My Stoma Changed My Perception Of Normal And Perfection

Steve Perception Of Normal

Most of us have something that makes us feel ‘different’, different to the norm…. whatever that is. Whether that’s having a stoma or being gay or so on, but the thing is, normal is subjective. What I currently think of as normal is very different to what I thought was normal before my stoma.

All my life I have been driven to be successful. Since childhood I wanted to be the best, I wanted perfection. 

I didn’t want to be normal, I thought of normal as average… below perfect. So, what was perfection to me? In my eyes, it started with a sculptured muscular body, blemish free skin, legs like solid muscular tree trunks, a very handsome face, sharp haircut and beard… someone who makes lots of money, someone at the top of their game. Basically, I thought of perfection as being flawless in every way. I dreamed of both being this perfect man and having him as my partner, I admired those who achieved it and I strived for every day. 

I though the perfect man never had mental or physical issues, never showed emotion and always dominated, anything else was weak. No one wants to be weak or insecure, we don’t want to look bad, or feel sh*t about ourselves… I used to think of that as pathetic or sad. Years and years went by picking at my imperfections, hating parts of my body. There were even times where I couldn’t look at myself in a mirror, feeling that my body wasn’t perfect enough. My mind was the most dangerous and toxic influence – it would manipulate my personal perception turning all my faults into vicious self-sabotage. 

There is a fine line between healthy criticism of ourselves and self-sabotage, and we are all guilty of this to some extent. 

Being critical of ourselves in a constructive manner can help drive us, give us that necessary grit and make us more determined to succeed. However, tread over that fine line and it becomes incredibly unhealthy self-sabotage which produces self-loathing, and our insecurities become our downfall. I’d ask myself, “Will I ever be good enough?” 

Our journey through life affects our personal development, and a skill I learnt young was hyper-vigilance. I thought this was just emotional intelligence until recently when I learnt it’s actually a defensive mechanism of mine. It helps me to quickly read another person’s energy and helps me figure out how to respond to certain situations. Hyper-vigilance is both a blessing and a curse, my head never relaxes at times as it’s always on guard, reading through people to ensure I don’t get hurt.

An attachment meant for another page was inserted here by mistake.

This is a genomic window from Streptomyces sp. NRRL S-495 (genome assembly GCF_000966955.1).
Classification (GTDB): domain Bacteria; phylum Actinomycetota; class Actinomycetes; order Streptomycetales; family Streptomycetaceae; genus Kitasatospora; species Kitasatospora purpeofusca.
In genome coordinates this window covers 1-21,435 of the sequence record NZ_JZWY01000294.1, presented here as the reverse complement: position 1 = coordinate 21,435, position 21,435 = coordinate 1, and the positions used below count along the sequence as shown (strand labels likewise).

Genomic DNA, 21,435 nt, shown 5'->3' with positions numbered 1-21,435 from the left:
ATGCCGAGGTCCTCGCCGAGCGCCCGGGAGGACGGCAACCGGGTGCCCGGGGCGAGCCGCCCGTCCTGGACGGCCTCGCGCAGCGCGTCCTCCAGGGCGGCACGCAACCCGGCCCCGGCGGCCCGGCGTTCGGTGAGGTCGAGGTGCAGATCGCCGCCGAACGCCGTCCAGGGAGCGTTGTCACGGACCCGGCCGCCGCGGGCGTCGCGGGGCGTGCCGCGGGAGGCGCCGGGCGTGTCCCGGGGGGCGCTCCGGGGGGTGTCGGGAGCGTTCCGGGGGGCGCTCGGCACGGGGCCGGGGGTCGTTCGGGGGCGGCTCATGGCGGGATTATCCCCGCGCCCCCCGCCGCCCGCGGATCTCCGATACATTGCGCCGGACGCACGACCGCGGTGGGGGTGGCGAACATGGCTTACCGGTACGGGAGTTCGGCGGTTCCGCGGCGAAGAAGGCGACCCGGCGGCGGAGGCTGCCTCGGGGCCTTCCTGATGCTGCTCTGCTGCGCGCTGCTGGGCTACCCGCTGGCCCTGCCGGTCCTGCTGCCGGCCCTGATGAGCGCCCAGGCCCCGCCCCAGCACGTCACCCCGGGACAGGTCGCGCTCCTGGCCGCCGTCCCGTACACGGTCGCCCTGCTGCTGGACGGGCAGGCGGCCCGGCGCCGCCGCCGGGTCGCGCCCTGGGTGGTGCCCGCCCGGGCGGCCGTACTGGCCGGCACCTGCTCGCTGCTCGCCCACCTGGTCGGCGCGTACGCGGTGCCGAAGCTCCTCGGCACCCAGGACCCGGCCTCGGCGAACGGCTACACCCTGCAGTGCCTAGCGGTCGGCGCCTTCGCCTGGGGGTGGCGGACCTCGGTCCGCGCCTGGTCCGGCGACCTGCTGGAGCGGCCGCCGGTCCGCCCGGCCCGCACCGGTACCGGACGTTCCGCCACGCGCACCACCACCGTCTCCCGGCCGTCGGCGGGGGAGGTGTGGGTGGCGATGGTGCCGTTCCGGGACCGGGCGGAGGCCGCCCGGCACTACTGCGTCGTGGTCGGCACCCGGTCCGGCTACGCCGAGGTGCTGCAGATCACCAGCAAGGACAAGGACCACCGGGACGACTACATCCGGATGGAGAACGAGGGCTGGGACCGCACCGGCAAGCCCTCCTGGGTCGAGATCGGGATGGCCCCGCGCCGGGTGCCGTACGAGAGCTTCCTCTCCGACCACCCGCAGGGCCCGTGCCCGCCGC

Other factors that contribute to our self-perception are relationships with the different people in our lives, and traumatic experiences can cause long-term psychological difficulties that can poison our thoughts. It’s possible that several small, but still traumatic situations can amalgamate together to cause low periods or depression and mental illness. 

For far too many years I spent most of my time kicking the crap out of myself, the experiences I’d been through were so challenging that at times I struggled to see the light.

Too much darkness created self-loathing, leaving very little self-worth. Clutching on to external validation, craving objectification to try and reassure myself I was as perfect as I could be. 

These issues would engulf me for many years, I would self-sabotage on so many different levels in every which way possible, the shame of who I was projecting out attracting the wrong people. In this situation you definitely attract like-minded people and my life was going nowhere. 

So, that’s the past, a colourful one to say the least. How would I move on leaving that Stephen behind? 

You know the phrase, “hitting rock bottom is the best thing that can happen to you”? Well I was about to find out just how true that is.

The day a freak accident left me fighting for my life, was a huge turning point. I was about to be transformed into this new Stephen - the person I am today, the one I am proud to be. Who knew that such life-changing circumstances would not only alter other people’s perception of me, but would also alter my own? I certainly didn’t expect that such a huge change would provide me with the tools to realise perfection doesn’t exist. What is perfect? What is normal? Nobody is perfect, nobody is normal. 

“There is a fine line between healthy criticism of ourselves and self-sabotage, and we are all guilty of this to some extent.” - @swfitnesslondon

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by Steve White

Steve White

About the author

Hey guys, I’m Steve - a Northern lad who moved to London to start a career as a Personal Trainer. An accident led to my temporary stoma and I had quite a traumatic time, but I'm doing what I can to help others. An important fact about me is that I am blessed to have the most adorable, loving cockapoo called Sally. Follow me on Twitter @SWfitnesslondon or find me on Instagram.

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